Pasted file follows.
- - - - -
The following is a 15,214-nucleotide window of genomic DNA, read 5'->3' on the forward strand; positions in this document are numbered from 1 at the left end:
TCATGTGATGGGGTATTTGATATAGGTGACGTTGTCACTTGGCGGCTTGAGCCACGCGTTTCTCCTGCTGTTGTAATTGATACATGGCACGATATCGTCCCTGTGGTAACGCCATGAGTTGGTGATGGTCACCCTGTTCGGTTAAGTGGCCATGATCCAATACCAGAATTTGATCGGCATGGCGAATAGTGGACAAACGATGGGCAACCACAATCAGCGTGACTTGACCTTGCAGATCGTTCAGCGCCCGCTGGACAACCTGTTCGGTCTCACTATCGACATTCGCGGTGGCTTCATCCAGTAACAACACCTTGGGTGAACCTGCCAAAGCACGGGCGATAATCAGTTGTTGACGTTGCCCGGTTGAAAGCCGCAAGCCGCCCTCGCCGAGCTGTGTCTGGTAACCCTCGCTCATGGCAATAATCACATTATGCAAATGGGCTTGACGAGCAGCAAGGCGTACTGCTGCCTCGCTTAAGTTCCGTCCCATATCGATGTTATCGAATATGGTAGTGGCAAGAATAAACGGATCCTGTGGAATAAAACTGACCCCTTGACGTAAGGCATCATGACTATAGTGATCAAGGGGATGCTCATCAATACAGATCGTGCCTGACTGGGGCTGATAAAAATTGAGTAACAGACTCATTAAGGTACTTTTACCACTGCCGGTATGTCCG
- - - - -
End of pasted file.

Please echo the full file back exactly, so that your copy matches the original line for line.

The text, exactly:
The following is a 15,214-nucleotide window of genomic DNA, read 5'->3' on the forward strand; positions in this document are numbered from 1 at the left end:
TCATGTGATGGGGTATTTGATATAGGTGACGTTGTCACTTGGCGGCTTGAGCCACGCGTTTCTCCTGCTGTTGTAATTGATACATGGCACGATATCGTCCCTGTGGTAACGCCATGAGTTGGTGATGGTCACCCTGTTCGGTTAAGTGGCCATGATCCAATACCAGAATTTGATCGGCATGGCGAATAGTGGACAAACGATGGGCAACCACAATCAGCGTGACTTGACCTTGCAGATCGTTCAGCGCCCGCTGGACAACCTGTTCGGTCTCACTATCGACATTCGCGGTGGCTTCATCCAGTAACAACACCTTGGGTGAACCTGCCAAAGCACGGGCGATAATCAGTTGTTGACGTTGCCCGGTTGAAAGCCGCAAGCCGCCCTCGCCGAGCTGTGTCTGGTAACCCTCGCTCATGGCAATAATCACATTATGCAAATGGGCTTGACGAGCAGCAAGGCGTACTGCTGCCTCGCTTAAGTTCCGTCCCATATCGATGTTATCGAATATGGTAGTGGCAAGAATAAACGGATCCTGTGGAATAAAACTGACCCCTTGACGTAAGGCATCATGACTATAGTGATCAAGGGGATGCTCATCAATACAGATCGTGCCTGACTGGGGCTGATAAAAATTGAGTAACAGACTCATTAAGGTACTTTTACCACTGCCGGTATGTCCG